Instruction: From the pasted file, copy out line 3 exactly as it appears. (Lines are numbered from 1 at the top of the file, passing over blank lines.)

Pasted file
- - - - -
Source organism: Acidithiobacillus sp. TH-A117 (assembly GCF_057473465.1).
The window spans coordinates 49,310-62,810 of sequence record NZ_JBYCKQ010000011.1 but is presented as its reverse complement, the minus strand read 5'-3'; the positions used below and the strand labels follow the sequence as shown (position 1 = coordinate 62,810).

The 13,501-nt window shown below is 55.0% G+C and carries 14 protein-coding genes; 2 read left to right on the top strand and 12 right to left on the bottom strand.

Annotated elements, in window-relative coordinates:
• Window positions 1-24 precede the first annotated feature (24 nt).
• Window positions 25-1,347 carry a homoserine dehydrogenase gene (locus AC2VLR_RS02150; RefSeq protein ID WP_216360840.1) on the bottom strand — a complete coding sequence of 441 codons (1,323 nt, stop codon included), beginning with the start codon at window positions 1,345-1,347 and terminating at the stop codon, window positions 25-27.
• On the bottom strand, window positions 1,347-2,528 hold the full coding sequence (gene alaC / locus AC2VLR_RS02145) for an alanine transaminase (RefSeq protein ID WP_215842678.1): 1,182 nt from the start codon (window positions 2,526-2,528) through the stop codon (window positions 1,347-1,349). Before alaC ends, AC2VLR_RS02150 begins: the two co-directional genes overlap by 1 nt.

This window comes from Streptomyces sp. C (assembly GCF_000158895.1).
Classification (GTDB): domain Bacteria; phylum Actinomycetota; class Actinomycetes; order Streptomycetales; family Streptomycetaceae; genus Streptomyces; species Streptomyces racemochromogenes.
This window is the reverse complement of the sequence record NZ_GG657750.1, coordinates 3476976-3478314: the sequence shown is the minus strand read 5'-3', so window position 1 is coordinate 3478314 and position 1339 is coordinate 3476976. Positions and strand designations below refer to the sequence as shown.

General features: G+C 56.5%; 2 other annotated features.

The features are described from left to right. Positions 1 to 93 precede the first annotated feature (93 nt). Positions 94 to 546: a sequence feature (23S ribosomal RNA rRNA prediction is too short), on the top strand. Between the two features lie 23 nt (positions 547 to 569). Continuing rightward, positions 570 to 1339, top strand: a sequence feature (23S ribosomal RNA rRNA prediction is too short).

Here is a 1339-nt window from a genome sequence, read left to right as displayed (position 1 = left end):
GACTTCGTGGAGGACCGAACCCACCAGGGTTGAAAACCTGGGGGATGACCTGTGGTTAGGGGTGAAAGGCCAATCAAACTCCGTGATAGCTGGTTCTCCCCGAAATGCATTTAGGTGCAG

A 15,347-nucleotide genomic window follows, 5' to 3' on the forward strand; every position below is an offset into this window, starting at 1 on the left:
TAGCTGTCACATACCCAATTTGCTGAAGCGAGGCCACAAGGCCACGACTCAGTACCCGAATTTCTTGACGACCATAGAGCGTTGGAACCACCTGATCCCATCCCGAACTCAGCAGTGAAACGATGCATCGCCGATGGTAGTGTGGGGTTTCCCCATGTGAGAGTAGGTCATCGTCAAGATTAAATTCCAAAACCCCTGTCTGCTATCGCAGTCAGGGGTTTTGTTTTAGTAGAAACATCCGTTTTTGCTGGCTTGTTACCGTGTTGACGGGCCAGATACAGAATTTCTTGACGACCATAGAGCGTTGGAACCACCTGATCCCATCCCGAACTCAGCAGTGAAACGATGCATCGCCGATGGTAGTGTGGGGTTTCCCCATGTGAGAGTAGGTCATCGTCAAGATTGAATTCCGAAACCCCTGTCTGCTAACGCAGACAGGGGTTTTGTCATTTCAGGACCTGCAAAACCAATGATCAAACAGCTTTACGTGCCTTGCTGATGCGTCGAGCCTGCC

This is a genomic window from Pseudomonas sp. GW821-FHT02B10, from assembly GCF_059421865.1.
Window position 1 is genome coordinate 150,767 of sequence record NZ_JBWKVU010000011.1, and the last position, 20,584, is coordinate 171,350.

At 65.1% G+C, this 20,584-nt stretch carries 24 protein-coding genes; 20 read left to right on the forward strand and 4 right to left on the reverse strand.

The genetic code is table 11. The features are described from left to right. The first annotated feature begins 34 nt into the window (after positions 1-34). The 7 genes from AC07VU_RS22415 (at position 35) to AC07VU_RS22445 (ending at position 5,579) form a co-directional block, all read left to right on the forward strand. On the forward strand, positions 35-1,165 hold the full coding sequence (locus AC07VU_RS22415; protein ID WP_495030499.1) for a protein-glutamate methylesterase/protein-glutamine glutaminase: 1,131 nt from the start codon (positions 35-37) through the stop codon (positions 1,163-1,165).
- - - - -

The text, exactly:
The 13,501-nt window shown below is 55.0% G+C and carries 14 protein-coding genes; 2 read left to right on the top strand and 12 right to left on the bottom strand.